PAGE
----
They act as if they've never read your work. The dissonance comes from the fact that they've just waited twenty minutes after a speech to come talk with you.
The last category are the people who you actually become friends with. They show respect for your work by mentioning specific ways it's influenced them, but they don't dwell on it. They share their own stories and work that are related to the conversation, whereas people from the first group would avoid it altogether, and the people from the second group steamroll through stories that only serve to glorify them. People from this third group acknowledge the value you have, but also recognize that they have value, too.
When I first moved to San Francisco, I had the good fortune of meeting a lot of people more famous than myself. If I knew of the meeting in advance, I would read the last few articles of their blog. Bloggers often write about what's on their mind, so it's a good bet that subjects from recent blog posts will come up in conversation. Reading them allowed me to show that I respected their work. On the other hand, I'd always make sure to convey what I was about. If they were interested in any of the things I'm good at, I wouldn't shy away from talking about them.
Remember that the goal of meeting someone famous is to have a meaningful relationship of some sort with them. You can only do that if there's a foundation of mutual respect.
Have Visible Work The first thing I do when someone emails me is to check for a link to their web page in their email signature.
How to meet any rich, powerful person you want | Fortune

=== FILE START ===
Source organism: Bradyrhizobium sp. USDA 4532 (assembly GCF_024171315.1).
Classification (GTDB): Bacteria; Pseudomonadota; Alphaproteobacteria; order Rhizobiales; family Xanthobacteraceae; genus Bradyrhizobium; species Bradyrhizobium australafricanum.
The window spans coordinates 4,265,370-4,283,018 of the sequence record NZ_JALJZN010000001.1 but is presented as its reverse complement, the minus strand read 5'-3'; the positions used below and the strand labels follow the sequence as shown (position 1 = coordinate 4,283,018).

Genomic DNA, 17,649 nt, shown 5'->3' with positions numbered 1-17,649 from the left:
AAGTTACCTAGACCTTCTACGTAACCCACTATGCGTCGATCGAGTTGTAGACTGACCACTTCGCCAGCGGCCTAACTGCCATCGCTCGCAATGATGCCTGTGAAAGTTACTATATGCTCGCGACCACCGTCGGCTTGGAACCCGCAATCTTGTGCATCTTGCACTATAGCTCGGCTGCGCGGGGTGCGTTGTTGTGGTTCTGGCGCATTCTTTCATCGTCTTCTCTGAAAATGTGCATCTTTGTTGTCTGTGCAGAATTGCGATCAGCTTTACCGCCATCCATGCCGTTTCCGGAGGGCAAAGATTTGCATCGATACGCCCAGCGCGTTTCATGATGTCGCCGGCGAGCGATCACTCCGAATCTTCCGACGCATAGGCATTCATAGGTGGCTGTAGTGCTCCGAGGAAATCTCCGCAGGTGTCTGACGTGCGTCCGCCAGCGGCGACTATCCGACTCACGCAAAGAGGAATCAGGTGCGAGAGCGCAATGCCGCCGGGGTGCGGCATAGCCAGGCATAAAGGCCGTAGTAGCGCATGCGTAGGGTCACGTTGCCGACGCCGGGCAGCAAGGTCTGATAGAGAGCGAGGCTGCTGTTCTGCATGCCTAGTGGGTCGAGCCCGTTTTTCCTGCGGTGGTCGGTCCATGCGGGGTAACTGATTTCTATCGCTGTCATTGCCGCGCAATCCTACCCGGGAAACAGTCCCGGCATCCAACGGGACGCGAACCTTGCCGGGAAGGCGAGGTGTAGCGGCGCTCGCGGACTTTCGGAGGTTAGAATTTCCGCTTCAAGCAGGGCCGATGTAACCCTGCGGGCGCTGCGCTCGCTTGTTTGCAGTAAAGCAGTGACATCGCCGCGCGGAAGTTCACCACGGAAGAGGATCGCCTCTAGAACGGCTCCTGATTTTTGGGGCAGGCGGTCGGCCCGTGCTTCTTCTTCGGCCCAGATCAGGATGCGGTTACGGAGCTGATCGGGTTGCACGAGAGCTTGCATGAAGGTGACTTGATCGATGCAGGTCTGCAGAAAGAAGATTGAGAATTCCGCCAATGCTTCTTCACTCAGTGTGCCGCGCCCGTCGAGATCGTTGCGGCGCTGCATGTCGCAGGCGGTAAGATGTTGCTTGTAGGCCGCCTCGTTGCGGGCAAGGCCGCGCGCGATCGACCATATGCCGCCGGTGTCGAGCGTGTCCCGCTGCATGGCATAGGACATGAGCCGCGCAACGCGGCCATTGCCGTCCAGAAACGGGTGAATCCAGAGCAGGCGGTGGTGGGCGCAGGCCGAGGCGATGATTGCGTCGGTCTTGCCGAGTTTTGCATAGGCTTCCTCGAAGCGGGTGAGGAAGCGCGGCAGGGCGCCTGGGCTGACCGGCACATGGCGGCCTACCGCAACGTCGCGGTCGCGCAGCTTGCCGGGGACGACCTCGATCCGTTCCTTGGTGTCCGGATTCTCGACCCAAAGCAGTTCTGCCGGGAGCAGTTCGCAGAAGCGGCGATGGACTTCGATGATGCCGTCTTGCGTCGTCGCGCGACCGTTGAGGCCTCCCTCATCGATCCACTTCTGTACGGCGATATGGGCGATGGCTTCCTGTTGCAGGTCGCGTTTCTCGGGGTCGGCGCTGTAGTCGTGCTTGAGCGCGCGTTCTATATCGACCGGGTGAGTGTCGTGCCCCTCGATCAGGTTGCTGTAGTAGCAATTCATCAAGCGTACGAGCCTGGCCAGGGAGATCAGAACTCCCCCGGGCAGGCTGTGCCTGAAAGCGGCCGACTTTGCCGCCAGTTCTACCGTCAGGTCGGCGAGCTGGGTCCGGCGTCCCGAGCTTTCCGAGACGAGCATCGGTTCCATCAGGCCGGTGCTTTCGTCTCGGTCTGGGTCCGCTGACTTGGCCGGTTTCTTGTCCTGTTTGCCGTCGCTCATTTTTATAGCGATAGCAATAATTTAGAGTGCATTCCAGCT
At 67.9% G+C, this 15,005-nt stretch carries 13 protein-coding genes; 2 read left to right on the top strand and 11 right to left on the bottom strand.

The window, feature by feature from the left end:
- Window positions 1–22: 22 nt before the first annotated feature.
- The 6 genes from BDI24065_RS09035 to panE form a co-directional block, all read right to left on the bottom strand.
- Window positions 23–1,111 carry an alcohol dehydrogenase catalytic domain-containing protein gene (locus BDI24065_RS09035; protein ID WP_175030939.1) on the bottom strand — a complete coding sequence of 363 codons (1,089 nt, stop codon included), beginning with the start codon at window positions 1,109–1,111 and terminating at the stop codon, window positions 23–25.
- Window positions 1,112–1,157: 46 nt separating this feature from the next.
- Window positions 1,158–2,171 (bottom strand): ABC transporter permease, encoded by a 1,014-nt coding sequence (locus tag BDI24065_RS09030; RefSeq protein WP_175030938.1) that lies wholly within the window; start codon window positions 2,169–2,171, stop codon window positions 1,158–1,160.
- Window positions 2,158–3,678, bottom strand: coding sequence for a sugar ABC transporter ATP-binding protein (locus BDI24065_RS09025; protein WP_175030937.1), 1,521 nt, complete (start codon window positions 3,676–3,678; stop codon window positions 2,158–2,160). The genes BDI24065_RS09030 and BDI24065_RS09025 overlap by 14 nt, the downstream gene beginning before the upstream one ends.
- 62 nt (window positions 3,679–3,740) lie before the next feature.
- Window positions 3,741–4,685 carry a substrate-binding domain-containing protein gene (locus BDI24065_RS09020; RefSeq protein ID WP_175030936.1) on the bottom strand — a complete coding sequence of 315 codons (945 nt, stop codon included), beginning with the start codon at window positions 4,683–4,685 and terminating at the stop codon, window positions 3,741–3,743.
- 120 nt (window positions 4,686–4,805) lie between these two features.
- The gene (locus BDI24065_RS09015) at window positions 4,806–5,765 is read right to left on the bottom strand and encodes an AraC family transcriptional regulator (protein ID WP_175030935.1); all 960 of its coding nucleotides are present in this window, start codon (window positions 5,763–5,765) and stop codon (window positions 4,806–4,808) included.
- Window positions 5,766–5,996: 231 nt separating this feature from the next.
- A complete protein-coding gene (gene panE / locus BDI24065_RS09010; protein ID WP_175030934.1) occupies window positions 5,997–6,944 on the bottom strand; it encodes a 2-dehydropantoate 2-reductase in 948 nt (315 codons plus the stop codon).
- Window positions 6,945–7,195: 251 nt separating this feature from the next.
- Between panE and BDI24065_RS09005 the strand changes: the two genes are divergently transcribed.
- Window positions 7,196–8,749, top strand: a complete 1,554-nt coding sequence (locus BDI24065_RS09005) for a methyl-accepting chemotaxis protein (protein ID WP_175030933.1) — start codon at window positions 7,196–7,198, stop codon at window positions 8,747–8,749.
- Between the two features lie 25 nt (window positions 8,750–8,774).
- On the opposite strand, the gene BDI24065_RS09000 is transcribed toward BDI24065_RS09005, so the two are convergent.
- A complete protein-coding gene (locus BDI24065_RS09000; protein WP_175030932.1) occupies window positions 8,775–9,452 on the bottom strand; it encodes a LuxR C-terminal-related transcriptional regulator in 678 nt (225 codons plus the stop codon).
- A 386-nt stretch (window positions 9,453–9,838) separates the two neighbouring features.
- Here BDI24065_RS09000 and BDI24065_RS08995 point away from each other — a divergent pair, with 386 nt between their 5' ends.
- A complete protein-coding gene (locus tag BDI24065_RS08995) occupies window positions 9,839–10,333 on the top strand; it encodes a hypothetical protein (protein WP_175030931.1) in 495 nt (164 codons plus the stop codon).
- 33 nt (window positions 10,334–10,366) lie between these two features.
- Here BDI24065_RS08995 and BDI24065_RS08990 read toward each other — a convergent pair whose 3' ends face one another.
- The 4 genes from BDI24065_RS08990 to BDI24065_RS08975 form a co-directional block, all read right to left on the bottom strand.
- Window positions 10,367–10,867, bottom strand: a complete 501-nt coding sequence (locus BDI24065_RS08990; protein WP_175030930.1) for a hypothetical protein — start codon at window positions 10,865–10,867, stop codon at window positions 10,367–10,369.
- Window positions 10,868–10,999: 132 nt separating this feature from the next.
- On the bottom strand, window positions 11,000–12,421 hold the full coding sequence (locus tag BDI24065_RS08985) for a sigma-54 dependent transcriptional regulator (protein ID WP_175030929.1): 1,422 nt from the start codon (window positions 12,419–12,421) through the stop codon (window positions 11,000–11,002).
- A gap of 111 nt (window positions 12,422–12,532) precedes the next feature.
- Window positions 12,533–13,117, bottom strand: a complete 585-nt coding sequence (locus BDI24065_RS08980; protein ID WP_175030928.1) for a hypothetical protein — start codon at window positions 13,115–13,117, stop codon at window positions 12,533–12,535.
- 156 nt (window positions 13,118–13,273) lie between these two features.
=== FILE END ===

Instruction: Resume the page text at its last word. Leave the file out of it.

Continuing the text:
Having a visible body of work is a good way to allow people to find out what you're about at their own pace. Instead of writing an email with everything I think the recipient might be interested in, he can just click the link in my email, skim for a title of a post that interests him, and read it on his own time.
This also makes introductions a lot easier for the introducer: Check out his blog. There was one blogger I really respected. They receive multiple requests every day for interviews, speaking engagements, new business opportunities, charity functions, you name it, not to mention the obligations they have with their careers, families, and personal lives. Understandably, there are simply not enough hours in the day for them to say yes to everything.
Next, toss your ego out the window. Know that you can lead a horse to water, but the biggest hurdle is making sure the horse knows that the water is in front of its face. You must get your request noticed by the decision maker. If you have any connection at all, use it. The assistant, who works closely with him every day, made sure he saw my request.